There’s no question that Census 2016 is an omnishambles of the first order that, as Simon Cowan succinctly sums up in his related Flat White post, joins the Government Administration Stuff-Ups Hall of Fame.
As an exercise in smooth, competent, government the Census has been a debacle. Not just the unprecedented name retention and cyber-attacks (and causing a huge online exercise to fall over is a successful attack, whatever the hapless responsible minister, Michael McCormack, may say), but the whole shambolic process. This was an avoidable disaster years in the making. Why, for instance, was the first online Census not backed by a detailed risk assessment and contingency plan, anticipating not only cyber-attacks but simple systems overload problems?
Part of why there has been so much tinfoil-head hysteria about an online Census, data security and protecting privacy is that we knew so little about what was going on until just before it was sprung on us.
Public and media concerns about privacy and proposed data-matching and sharing were so blindingly obvious that ABS and government bigwigs should have been ready for them. A desultory awareness campaign a week or two before Census night, for something so new and to which people’s worries were responded to by threats of prosecution and fines rather than answers, is not creating awareness and winning hearts and minds. The build-up to the Census should have started months ago, running through the election period as non-partisan education campaign.
Despite the Prime Minister’s talk on Thursday of heads rolling, blaming the ABS, and questioning the quality of expert advice and systems design, he and the responsible ministers should accept overall responsibility for the mess on their watch. Harry Truman’s famous sign, “The Buck Stops Here”, should be superglued to the desk of the PM and every minister. If ministerial supervision was lax or complacent, and took the ABS and its Census preparations for granted, it reflects poorly on those ministers and the PM: any inquiry they call into this farce should ask searching questions of ministers and parliamentary secretaries as well as bureaucrats and consultants.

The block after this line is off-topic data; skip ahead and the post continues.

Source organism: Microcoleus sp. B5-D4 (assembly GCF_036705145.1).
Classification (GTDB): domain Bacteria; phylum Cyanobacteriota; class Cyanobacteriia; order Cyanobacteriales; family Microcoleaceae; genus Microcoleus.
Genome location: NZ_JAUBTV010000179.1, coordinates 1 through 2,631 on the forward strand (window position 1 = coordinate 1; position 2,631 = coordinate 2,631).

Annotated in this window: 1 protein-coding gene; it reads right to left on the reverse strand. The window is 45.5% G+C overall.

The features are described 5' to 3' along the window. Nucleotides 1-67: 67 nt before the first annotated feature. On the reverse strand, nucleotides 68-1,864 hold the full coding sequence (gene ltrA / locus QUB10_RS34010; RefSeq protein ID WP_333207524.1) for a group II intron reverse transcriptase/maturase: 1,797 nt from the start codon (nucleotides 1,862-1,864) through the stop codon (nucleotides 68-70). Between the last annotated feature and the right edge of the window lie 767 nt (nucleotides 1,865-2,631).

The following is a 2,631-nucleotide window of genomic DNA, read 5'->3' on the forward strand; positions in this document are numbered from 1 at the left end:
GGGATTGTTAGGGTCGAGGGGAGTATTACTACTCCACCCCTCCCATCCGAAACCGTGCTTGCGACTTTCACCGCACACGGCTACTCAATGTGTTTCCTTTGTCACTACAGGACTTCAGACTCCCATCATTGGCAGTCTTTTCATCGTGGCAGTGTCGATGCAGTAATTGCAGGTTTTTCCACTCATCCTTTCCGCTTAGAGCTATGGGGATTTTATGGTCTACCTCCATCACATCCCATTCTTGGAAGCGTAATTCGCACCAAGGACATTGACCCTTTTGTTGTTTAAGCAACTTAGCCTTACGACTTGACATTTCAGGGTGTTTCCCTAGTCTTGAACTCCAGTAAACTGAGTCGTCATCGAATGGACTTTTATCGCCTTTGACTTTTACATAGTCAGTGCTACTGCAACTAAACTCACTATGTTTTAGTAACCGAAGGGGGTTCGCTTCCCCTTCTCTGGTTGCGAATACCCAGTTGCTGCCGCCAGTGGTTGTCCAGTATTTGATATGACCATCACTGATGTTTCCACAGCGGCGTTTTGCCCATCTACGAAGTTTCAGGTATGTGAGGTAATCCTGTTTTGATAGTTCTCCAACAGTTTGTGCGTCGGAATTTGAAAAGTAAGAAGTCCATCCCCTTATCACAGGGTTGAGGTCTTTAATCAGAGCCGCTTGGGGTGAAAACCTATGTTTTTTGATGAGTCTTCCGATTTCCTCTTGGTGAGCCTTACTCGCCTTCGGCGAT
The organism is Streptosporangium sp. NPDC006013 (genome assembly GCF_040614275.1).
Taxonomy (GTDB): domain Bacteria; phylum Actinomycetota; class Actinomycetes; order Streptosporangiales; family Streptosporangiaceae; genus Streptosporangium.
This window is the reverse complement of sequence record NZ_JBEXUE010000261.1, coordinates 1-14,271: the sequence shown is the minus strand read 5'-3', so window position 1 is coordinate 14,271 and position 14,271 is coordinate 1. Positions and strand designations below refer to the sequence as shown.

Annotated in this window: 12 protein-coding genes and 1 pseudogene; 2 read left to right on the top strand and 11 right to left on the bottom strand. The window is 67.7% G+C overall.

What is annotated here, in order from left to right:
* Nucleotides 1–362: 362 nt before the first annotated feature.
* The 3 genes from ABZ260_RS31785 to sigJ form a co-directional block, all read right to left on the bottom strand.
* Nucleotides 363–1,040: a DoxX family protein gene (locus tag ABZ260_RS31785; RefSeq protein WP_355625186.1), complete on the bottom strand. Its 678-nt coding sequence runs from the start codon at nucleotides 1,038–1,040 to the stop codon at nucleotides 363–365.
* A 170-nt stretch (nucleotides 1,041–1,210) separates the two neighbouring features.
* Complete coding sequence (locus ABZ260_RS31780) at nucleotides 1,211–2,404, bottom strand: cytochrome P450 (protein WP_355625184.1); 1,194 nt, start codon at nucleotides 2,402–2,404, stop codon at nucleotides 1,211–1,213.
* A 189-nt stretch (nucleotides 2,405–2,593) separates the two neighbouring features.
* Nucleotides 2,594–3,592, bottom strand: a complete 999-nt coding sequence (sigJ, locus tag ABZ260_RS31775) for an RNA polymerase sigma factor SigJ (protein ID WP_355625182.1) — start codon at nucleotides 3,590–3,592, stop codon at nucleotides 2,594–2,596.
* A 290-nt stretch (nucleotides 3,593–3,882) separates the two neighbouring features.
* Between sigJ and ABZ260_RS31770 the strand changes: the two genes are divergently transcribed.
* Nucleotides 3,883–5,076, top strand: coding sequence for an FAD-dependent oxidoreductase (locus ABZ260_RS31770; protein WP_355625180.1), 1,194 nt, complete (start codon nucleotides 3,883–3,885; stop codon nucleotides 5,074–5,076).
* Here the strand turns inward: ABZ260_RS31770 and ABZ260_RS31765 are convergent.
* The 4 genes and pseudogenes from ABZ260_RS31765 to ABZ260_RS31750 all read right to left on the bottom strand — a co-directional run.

Politically, the fallout is entrenching the voting public’s impressions of an endemically SNAFU government. Since the tax and GST reform debate went pear-shaped for the Prime Minister and Treasurer earlier this year, including an election campaign that was ill-judged and poorly executed, Mr. Turnbull and his government have hardly taken a trick. If they can’t rid themselves of their SNAFU reputation by year’s end, the Coalition probably will be doomed to lose the next election whenever it may be, and whoever may be leading it. The only winner will be Bill Shorten.
But it’s not all bad. The Census farce shines an overdue light on government’s insatiable appetite for hoovering up information from the deepest corners of our lives. Bureaucrats and the researchers who live for survey data want all the information they can get their hands on, not simply for the claimed primary Census purposes of identifying needs, potential demand and priorities for public services and programmes. They’re no evil Big Brothers, but erring on the side of too much information, not less is in their bean-counter DNA.
Big Government thrives on Big Information. So if this week’s omnishambles sparks a vigorous debate into how to blind the prying eyes of government, safeguarding such of our personal information we do provide, and simply questioning what we as individuals legitimately should be asked to share with our fellow citizens and what must remain private, that can only be a good thing for our liberal democracy.
It’s a debate that should – must – be had, but for heaven’s sake let’s keep data-hungry bureaucrats and politicians out of it.